New Delhi: Normal supply of water to Delhi from Haryana, which had been disrupted due to the Jat stir, is likely to be restored today as security forces have taken control of the Munak Canal after evicting Jat protesters.
Two columns of the Army, CRPF and Haryana Police personnel took over control of the canal at around 4 AM, official sources said, adding that all protesters who were squatting at the site were evicted.
“Good news. Army takes control of Munak canal gates. Trying to assess in how much time water would reach Delhi and whether any damage done to canal lining,” Chief Minister Arvind Kejriwal tweeted this morning.
Haryana's Irrigation Department officials are at the spot and were engaged in carrying out repairs at the spot. Normal water supply should be restored during the day, the sources said.
Earlier this morning, Arvind Kejriwal urged the Central government to get the Munak canal started in Haryana, saying the national capital had 'completely run out of water'. "We've completely run out of water. I appeal to the Centre with folded hands to immediately intervene and get Munak canal started in Haryana," Kejriwal said in a tweet.
With the national capital facing a severe water crisis as the Jat stir in Haryana shows no signs of subsiding, the city government has ordered all government, private schools and government offices to be closed today.
The Munak canal in Haryana, which supplies water to many parts of Delhi, was shut down after it was vandalised by a section of Jats demanding quota in government jobs and educational institutions.
Delhi Deputy Chief Minister Manish Sisodia this morning said that there was no water supply to his residence. "So! dry day starts from today (Monday)? No water supply at my home this morning. No hope to get water in Munak canal. Tough days ahead for Delhi," he said in a tweet.
The government has termed the water crisis in the national capital 'unprecedented' and warned that the situation might worsen in the next few days if the supply from Haryana was not immediately restored.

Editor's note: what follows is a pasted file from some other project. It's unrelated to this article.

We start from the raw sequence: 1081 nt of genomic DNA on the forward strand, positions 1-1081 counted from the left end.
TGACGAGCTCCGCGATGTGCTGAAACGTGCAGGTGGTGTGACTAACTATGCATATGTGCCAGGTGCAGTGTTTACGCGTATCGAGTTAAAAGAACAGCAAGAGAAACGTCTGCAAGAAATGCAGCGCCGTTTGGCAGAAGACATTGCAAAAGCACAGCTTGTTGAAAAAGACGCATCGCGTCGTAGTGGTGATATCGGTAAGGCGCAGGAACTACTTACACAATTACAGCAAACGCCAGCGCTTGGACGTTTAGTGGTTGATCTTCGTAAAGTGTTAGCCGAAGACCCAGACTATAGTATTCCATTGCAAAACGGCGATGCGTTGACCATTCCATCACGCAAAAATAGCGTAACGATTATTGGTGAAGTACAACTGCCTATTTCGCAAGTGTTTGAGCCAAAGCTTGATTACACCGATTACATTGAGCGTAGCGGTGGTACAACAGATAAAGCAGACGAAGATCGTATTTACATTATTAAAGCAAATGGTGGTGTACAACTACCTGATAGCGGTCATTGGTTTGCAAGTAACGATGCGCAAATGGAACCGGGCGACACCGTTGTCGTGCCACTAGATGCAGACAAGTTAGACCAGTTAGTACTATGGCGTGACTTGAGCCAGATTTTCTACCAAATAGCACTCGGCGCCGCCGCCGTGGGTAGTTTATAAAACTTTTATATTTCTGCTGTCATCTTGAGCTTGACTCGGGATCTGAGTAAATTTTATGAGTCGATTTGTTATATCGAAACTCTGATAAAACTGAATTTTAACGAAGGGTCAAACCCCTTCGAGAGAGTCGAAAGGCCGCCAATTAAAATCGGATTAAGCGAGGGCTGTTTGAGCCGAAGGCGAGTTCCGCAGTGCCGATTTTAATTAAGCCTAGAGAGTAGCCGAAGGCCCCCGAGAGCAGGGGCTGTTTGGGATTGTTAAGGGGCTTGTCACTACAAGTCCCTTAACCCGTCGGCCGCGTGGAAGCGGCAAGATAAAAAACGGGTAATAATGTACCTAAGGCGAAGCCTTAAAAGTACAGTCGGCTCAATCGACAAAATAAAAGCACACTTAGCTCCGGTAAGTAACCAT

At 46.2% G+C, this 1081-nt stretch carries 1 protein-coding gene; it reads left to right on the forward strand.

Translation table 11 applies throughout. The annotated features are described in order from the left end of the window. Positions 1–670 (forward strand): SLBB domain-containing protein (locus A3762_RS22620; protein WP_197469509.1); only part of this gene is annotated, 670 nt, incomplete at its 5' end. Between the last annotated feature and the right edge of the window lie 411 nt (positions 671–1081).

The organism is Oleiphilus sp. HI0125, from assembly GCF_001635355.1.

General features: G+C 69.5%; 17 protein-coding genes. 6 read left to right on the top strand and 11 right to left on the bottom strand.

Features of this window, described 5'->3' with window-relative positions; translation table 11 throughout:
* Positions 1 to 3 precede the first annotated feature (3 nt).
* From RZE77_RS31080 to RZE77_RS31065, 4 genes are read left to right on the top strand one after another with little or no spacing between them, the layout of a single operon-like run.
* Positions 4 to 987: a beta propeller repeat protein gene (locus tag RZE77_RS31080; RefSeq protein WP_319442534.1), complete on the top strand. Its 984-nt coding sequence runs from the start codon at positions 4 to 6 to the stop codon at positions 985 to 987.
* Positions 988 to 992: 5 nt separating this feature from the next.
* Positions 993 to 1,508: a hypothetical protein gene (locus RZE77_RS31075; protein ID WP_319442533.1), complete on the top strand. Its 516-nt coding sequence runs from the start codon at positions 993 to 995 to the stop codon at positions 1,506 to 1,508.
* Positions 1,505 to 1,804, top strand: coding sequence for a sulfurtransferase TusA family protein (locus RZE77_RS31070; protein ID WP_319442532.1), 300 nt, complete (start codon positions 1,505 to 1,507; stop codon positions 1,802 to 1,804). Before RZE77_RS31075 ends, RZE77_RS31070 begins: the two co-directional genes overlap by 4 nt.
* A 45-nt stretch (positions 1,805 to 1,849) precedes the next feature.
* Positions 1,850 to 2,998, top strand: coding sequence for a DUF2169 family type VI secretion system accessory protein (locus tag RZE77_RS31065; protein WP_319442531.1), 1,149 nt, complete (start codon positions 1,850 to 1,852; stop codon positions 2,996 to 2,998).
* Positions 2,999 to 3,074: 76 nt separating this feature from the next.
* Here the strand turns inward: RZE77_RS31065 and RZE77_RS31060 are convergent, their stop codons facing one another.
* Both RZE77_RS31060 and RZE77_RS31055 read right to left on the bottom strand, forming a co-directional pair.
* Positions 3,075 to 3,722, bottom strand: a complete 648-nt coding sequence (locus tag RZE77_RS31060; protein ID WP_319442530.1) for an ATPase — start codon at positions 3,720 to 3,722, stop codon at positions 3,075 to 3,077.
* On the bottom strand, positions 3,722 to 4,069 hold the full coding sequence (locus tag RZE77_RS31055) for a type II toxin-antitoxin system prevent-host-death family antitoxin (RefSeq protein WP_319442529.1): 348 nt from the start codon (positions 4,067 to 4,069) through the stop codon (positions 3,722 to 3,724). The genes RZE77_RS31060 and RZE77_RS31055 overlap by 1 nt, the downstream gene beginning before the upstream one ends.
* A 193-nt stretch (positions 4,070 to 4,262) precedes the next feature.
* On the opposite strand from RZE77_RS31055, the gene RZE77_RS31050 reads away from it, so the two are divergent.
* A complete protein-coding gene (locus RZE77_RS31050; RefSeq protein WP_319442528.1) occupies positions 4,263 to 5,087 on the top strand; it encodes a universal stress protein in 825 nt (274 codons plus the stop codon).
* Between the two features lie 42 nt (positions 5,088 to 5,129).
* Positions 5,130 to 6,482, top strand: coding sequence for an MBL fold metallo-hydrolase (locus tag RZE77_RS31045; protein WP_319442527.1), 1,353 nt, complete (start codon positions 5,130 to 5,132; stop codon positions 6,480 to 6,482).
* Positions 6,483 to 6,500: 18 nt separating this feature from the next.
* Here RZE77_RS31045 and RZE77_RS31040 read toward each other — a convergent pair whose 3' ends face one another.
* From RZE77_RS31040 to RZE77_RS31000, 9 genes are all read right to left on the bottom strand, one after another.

It has also deferred all examination and admission process due to the ongoing water crisis. "The ongoing examinations and admission process will be postponed. The situation will be assessed and further decisions will be taken afterwards," Sisodia said.
Yesterday, the Chief Minister had chaired a high-level emergency meeting to discuss the crisis. He said that barring Rashtrapati Bhavan, offices and residences of the Prime Minister, Chief Justice of India, defence installations, hospitals and fire brigade, water will be rationed equally among others. He said his residence and office will also come under water rationing.
"Barring President, PM, CJI, defence installations, hospitals, fire brigades- water to be equally rationed amongst all. Please save water," Kejriwal had said.
The Delhi government had on Saturday late night moved the Supreme Court, seeking a direction to the Centre to intervene and ensure water supply from Munak canal.
Delhi has nine water treatment plants which together produce 820 million gallons per day (MGD) of potable water. Of these, only two - Sonia Vihar and Bhagirathi - fed by water from Uttar Pradesh are operational. The current production is only 240 MGD. Delhi gets its bulk of water supply from Haryana.